Heartbeat currently works with 3,100 pregnancy health locations in more than 80 countries — with a majority in the U.S. — including pregnancy resource centers, adoption agencies, maternity homes and medical clinics.
General questions are answered via the Option Line, while the Abortion Pill Rescue Network offers immediate assistance for women who have taken an abortion pill and immediately regret it.
“When a woman takes the abortion pill — which is a two-part regimen — after she takes that first pill if she has immediate regret, she contacts the Abortion Pill Rescue Network, and we connect her with a health care professional to provide progesterone to counteract the effects of the first pill,” said Andrea Trudden, vice president of communications and marketing with Heartbeat International. “To date, we know of more than 3,500 babies that have been saved through the reversal process since 2012.”
On average, Trudden said, the Option Line answers more than a thousand calls a day. The majority of the calls are for pregnancy questions, and the operator works to get callers scheduled and connected with a local pregnancy health organization.
“Our job with the Option Line is specifically to be that bridge to connect them to the local center so they can receive the help they need,” Trudden said.
With pregnancy centers in the news now more than ever, Trudden believes there would be a major void in women's health care and social services were they to cease to exist.
“One of the things about pregnancy centers is that all their services are primarily free,” Trudden said. “They are the only places that provide alternatives to abortion. They support women who may or may not have the funds to get an ultrasound. They get parenting classes and financial classes through the centers. All the resources that pregnancy health organizations are able to save taxpayers is significant because they are providing services for free."
Trudden said there is a misconception that pregnancy centers treat women without licensed medical staff. While some centers double as medical clinics with licensed staff, others, such as Planned Choices, operate simply as resource centers by providing material goods and classes, as well as referrals to medical clinics should a woman need one.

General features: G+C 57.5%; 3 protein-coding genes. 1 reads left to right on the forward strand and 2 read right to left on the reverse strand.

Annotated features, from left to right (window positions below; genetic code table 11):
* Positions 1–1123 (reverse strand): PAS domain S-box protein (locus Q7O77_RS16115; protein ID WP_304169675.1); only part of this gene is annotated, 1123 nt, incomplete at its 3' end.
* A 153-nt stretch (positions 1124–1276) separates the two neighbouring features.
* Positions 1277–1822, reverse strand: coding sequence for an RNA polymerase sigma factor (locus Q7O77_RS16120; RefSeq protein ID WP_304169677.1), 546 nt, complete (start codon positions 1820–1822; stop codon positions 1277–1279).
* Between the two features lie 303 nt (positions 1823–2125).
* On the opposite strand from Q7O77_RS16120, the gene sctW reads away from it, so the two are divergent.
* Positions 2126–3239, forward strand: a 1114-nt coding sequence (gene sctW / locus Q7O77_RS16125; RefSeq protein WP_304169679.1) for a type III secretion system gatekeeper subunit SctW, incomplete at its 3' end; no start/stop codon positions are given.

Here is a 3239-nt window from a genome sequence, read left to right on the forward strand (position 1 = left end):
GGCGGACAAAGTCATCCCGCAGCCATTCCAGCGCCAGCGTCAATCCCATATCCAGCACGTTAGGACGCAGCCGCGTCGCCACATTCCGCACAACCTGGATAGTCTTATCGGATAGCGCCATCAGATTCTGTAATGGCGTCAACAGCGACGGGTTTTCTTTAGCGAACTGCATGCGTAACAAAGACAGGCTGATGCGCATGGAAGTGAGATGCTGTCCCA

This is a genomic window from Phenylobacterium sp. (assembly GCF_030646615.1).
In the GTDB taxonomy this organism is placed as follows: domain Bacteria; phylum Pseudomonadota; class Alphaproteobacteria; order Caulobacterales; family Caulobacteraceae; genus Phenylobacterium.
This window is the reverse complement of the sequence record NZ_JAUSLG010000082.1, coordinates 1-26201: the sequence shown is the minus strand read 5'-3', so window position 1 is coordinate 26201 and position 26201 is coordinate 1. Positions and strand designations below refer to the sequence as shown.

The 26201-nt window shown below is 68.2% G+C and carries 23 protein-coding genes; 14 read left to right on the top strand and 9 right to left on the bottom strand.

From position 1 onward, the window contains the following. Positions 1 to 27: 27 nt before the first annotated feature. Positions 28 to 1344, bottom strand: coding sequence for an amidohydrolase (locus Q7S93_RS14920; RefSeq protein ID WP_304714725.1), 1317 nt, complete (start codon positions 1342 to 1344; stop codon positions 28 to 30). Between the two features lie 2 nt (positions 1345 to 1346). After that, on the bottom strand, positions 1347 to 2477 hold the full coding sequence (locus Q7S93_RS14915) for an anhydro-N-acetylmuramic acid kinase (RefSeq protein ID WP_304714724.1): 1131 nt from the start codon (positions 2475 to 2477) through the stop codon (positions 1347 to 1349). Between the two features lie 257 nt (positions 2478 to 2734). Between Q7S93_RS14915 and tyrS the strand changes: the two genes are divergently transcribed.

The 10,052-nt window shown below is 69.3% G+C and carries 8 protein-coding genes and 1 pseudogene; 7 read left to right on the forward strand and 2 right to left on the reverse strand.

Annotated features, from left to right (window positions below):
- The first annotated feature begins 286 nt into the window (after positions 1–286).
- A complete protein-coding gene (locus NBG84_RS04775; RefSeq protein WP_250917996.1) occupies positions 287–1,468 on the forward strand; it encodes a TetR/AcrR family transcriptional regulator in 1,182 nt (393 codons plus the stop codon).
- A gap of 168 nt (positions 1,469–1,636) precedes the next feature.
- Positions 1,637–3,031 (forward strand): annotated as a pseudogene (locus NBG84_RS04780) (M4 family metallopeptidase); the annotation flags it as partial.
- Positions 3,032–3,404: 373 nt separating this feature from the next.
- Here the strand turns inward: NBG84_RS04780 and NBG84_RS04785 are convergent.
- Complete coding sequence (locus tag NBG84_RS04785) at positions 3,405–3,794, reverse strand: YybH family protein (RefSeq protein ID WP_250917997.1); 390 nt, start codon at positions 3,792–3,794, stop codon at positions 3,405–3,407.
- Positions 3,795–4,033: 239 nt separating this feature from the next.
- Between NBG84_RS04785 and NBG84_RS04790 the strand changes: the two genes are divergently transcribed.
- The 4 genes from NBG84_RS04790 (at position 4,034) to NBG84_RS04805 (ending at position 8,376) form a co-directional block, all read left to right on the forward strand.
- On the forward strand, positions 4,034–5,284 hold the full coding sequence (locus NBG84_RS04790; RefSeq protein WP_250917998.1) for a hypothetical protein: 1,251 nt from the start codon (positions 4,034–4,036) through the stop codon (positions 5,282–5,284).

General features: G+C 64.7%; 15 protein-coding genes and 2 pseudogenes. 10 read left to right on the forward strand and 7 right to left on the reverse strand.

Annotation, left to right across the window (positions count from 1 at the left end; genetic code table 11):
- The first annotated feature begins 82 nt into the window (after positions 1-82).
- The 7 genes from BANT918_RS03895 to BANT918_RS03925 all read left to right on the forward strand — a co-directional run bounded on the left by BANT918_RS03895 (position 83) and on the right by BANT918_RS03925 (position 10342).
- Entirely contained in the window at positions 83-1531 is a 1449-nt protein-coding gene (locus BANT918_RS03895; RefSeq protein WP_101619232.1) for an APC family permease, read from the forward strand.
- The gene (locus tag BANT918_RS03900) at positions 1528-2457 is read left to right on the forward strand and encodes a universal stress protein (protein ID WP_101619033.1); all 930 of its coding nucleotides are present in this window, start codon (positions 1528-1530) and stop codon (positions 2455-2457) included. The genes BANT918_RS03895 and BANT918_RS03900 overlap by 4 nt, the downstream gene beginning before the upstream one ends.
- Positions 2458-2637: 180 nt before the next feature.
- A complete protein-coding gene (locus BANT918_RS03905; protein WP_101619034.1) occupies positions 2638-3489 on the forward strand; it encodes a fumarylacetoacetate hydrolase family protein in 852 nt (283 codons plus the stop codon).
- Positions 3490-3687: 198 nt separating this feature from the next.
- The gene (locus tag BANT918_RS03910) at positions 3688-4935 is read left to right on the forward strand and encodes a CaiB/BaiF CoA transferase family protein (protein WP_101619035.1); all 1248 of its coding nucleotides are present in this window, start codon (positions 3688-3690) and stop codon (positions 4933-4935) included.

“Because each community has different needs, there's really not a one-size-fits-all package for what a pregnancy center is,” Trudden said.
Compassion Pregnancy Center in Clinton Township does offer medical aid under the license of a trained medical professional, Dr. Catherine Stark, OB-GYN.
“We offer laboratory-grade pregnancy tests and ultrasounds,” said Sue Nellis, Compassion’s executive director. “We do a lot of education and equipping on fetal development. We want to make sure that a woman knows everything about what is happening in her body, and she has an opportunity to see her baby's heartbeat and to answer every question she might have about that unexpected pregnancy.”
All medical care is done only by a licensed medical professional, Nellis emphasized, and Compassion soon plans to open an early prenatal care program for women without insurance who qualify for Medicaid.
“Prenatal care is done either by an OB-GYN or a certified nurse midwife, including all lab work, cultures, STI and STD testing, pap … all of those things,” Nellis said. “We will get her as many sessions of prenatal care as she needs until her insurance is in place, and we can hand her off to a doctor who can continue that care and delivery, and all of that is free. Every single bit.”
Compassion also provides parenting and relationship resources, post-abortion recovery and even Bible studies for women who request it, Nellis said. Every time a client comes in to meet with a mentor, they earn “baby bucks” to spend in the center's baby boutique.
“It's an adorable little baby store where you can find just about anything you would need," Nellis said.
The "baby bucks" are a way to empower and encourage parents who are trying to do the right thing, Nellis added.
"Parents have the dignity of spending the baby bucks, knowing that they earned those items for their child. We are not giving them anything; they earned all of those items that they are providing for their child by being a parent who is ready to parent well,” Nellis said.
The majority of Compassion's clients are between the ages of 19 and 25, which is the same range that experiences the highest rates of abortion, Nellis said.
Pregnancy centers such as Compassion able to serve women faithfully, without judgment and for free because of the financial resources provided by supporters and donors, Nellis said. Despite the misconceptions, Nellis said she hopes people can see the good such centers provide, and the such care is truly needed in the community.
“We are for the woman as well as for the child," Nellis said. "We do not need to pit the woman against the child and say one has more value than the other, as our society would so often like us to. We can help both.”
Walking with Moms in Need
To learn more about the free pregnancy resources in the Archdiocese of Detroit, visit Catholic Charities of Southeast Michigan's "Walking With Moms in Need" resource page.